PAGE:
Fluoride, Teeth and Health: a report of the Royal College of Physicians (1976)
Medical Research Council report (2002)
Taking account of York review and other evidence
In 2002, a working group set up by the Medical Research Council published the findings of its own analysis – Water Fluoridation and Health – of the earlier review of fluoridation studies undertaken by a team at the University of York. (1) In addition, the MRC group looked at other evidence that had not been included or taken into account by York.
No association between cancer mortality rates and fluoridation
With regard to any possible link between fluoridated water and cancer, the MRC group said in its report: “Several studies have analysed data sets from ten fluoridated and ten non-fluoridated cities in the USA. With the exception of the analysis by Yiamouyiannis and Burk, which did not adjust appropriately for sex, age and ethnic group, none of these analyses has suggested that overall cancer mortality rates were positively associated with fluoridation.
“Similar analyses in other areas in the US, and in the UK and elsewhere, have not shown any differences in total cancer rates between fluoridated and non-fluoridated populations, or between populations with water supplies naturally high or low in fluoride. Some ecological studies have looked specifically at bone cancer or at osteosarcoma, and have not observed any associations with water fluoridation.”
The MRC working group highlighted a study (Hoover et al, 1991) which, they believed, should have been included in the analysis of cancer data undertaken by the York team. The study – one of the largest of its kind ever undertaken – analysed the patterns of cancer deaths in 1.2 million men and 1.1 million women in fluoridated and non-fluoridated communities during 35 years before and 35 years after fluoridation started. It found that fluoridation did not increase the risk of death from cancer for either men or women compared with the risk before fluoridation, or compared with non-fluoridated populations.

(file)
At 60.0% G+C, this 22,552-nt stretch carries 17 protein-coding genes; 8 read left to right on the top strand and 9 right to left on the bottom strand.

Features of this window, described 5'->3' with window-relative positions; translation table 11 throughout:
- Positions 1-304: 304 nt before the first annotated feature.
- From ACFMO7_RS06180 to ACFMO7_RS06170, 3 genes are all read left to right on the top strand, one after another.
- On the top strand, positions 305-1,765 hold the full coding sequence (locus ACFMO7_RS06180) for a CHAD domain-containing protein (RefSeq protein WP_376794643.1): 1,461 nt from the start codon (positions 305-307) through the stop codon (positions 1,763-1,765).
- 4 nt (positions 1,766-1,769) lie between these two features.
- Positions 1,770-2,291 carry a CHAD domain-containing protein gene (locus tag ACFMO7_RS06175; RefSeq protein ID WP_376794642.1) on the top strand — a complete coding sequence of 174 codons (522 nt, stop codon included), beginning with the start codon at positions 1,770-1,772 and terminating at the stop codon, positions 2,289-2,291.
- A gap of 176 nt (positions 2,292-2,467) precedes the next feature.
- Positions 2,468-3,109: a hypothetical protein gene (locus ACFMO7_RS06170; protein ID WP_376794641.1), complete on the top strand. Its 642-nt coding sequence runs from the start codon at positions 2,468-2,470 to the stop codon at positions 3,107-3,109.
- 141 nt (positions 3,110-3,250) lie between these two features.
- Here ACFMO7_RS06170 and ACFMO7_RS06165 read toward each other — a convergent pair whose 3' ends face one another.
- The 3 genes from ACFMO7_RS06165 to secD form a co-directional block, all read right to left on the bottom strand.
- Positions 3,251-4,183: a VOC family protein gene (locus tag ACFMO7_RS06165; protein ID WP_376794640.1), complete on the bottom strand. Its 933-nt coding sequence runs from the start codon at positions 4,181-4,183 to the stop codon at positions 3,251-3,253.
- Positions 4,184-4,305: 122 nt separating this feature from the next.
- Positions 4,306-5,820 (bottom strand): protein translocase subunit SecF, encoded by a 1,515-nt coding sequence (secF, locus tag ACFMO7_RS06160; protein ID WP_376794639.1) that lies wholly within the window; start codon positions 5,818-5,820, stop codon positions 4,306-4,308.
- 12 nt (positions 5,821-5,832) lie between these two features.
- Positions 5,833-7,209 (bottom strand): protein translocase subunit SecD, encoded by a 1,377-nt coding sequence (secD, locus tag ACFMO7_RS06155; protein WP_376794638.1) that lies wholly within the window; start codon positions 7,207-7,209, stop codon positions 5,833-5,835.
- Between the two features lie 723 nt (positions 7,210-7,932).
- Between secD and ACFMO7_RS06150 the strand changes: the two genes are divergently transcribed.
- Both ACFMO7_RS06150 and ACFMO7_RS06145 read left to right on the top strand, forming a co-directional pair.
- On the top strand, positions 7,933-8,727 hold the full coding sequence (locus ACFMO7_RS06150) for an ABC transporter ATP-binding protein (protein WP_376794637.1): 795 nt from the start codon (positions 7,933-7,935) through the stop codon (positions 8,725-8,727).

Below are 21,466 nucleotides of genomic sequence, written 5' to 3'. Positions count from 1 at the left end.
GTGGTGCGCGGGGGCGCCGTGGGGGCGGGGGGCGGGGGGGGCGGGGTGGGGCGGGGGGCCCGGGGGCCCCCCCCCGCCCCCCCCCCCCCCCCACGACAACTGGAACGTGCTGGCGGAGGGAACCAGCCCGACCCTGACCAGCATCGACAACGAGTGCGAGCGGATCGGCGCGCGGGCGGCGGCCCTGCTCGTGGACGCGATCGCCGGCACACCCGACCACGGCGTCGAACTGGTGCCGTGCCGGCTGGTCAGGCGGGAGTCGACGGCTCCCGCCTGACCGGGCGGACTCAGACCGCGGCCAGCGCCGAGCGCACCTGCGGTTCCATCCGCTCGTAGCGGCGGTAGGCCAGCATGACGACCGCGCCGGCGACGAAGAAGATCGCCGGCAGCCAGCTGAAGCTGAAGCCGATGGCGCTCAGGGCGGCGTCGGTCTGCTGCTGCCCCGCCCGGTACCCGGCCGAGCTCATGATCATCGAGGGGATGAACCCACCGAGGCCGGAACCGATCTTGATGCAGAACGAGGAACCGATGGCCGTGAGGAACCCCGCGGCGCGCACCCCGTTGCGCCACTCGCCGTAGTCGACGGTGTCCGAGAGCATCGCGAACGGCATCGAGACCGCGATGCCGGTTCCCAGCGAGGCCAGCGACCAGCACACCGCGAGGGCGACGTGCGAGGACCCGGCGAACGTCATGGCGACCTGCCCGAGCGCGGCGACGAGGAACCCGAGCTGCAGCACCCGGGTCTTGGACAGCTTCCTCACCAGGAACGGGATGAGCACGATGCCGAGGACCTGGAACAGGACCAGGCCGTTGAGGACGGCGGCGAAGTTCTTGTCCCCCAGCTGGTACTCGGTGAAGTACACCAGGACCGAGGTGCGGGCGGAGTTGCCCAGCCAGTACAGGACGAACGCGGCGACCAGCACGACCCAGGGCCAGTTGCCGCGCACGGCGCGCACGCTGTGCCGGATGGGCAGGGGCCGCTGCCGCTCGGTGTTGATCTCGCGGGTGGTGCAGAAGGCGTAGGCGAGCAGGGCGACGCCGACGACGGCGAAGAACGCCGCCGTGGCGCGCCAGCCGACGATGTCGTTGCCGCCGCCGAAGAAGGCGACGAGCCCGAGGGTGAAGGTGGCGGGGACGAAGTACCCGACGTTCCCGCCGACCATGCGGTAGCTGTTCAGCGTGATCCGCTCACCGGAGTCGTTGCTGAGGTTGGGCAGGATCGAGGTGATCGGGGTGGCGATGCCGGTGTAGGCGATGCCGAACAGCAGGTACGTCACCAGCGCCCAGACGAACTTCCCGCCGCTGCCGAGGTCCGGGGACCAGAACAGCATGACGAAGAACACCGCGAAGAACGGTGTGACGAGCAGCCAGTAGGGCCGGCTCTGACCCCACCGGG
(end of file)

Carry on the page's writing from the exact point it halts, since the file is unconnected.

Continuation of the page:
High level of reassurance concerning safety
The MRC report concluded: “Overall, the current evidence does not support the hypothesis that exposure to artificially fluoridated water causes an increase in the risk for cancer in humans…Furthermore, studies of cancer rates in relation to variations in naturally occurring fluoride levels provide information on lifetime exposure and the absence of any detectable adverse effects of fluoride in these studies provides a high level of reassurance concerning safety.”
Recognising that any effect of fluoridated water on bone health could be important in public health terms, the MRC working group looked at the studies reviewed by the York team on hip fracture rates. It concluded that the evidence to date suggested there was no effect.
The MRC group also considered suggestions of possible effects on other aspects of general health and concluded that there was no evidence to support any such association. Click here for a pdf of the full MRC report.
1. Medical Research Council (2002): Working group report: Water fluoridation and health.
IMPORTANT TO BE CAUTIOUS ABOUT INFORMATION PUBLISHED IN NON-PEER REVIEWED SOURCES
“It is unrealistic in many fields to expect a study carried out in the 1970s necessarily to conform to the methodological standards judged appropriate in the 2000s. Also, the quality of research published on the web and in other non-peer reviewed sources is unlikely to match that of research published in the standard scientific journals, and therefore generally carries little weight.”
RECOMMENDATION ON BIOAVAILABILITY STUDY
“New studies are needed to investigate the bioavailability and absorption of fluoride from naturally fluoridated and artificially fluoridated drinking water, looking also at the influence of water hardness. This is particularly important because if the bioavailability is the same, many of the findings relating to natural fluoride can also be related to artificial fluoridation.”
Note: Following publication of the MRC report, the Department of Health commissioned a study to compare the bioavailability of naturally occurring and added fluoride in the water supply.
Click here to view a summary of results.